By Matt Viser, Globe Staff
House and Senate leaders today announced a compromise on ethics and campaign finance reform legislation, tightening Massachusetts' ethics laws after a series of high-profile scandals on Beacon Hill.
The legislation includes a ban on gifts to public employees, but it doesn't go as far as Governor Deval Patrick’s proposal to criminalize all gifts to public employees.
Senate President Therese Murray has also relented on an earlier Senate proposal that would have weakened the state Ethics Commission. Under the new plan, the commission would stay in place and would gain some enforcement powers.
The gift ban has been a sticking point for weeks. The new plan will call for a ban on all gifts to public employees. It will be a civil offense if a public official accepts a gift valued at less than $1,000, and a criminal offense for gifts valued at more than $1,000. Patrick had wanted to criminalize gifts of any value.
The legislation would also ban the use of special campaign funds, which Patrick has used to skirt $500 campaign donation limits. Patrick established a special fund – called the Seventy-First Fund, since he is the state’s 71st governor – that allows him to get around the $500 state limit on individual contributions to candidates, by giving him the benefit of an additional $5,000, the maximum allowable to a political party.
Murray and House Speaker Robert A. DeLeo announced the proposal this afternoon at a State House news conference.
Patrick has been criticizing lawmakers for not acting sooner on ethics reform, and he has vowed to veto a proposed sales tax increase unless the Legislature first approves pension, ethics, and transportation overhauls that he finds acceptable.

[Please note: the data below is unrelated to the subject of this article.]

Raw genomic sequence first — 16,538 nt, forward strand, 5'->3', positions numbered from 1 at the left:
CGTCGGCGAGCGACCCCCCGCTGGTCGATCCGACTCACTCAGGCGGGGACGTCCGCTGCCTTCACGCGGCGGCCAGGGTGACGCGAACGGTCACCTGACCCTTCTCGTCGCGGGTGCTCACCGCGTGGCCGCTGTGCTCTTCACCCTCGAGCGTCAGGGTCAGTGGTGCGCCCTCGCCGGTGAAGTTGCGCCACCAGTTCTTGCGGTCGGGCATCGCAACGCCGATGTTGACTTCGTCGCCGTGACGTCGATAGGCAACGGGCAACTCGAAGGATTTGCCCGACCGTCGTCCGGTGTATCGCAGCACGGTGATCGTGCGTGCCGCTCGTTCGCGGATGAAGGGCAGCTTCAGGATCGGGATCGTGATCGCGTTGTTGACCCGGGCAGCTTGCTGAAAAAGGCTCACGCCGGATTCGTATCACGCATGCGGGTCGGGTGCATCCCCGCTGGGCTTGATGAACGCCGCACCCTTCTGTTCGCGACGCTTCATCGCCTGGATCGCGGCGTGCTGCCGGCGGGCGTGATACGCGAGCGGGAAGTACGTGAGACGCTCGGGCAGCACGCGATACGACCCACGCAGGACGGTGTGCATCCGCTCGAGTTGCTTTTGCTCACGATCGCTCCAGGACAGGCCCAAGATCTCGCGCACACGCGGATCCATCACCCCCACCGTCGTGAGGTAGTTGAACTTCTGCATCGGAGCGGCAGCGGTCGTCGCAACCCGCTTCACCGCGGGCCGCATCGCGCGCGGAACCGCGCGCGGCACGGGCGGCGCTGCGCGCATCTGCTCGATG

Patrick has already signed new pension legislation, but has not yet said whether he would support the transportation plan approved by the Legislature last week.
The House and Senate plan to vote on the ethics bill tomorrow, and Patrick has until Monday to decide whether or not to veto the proposed sales tax increase, which would boost the tax from 5 percent to 6.25 percent.
Legislators have been pledging for months to overhaul state ethics laws, in an attempt to restore public trust in state government.
The Senate had two members resign last year, one of whom, Democratic Senator Dianne Wilkerson of Roxbury, was photographed by federal agents stuffing money into her bra -- an alleged payoff for her help in passing legislation. The other, Democratic Senator J. James Marzilli Jr. of Arlington, was indicted on charges of accosting four women in Lowell.
Earlier this month, former House Speaker Salvatore F. DiMasi was indicted by a federal grand jury for allegedly orchestrating a scheme that allowed him to pocket $57,000 in payments from a software company while he was using his office to make sure the company won state contracts.
Matt Viser can be reached at email@example.com.
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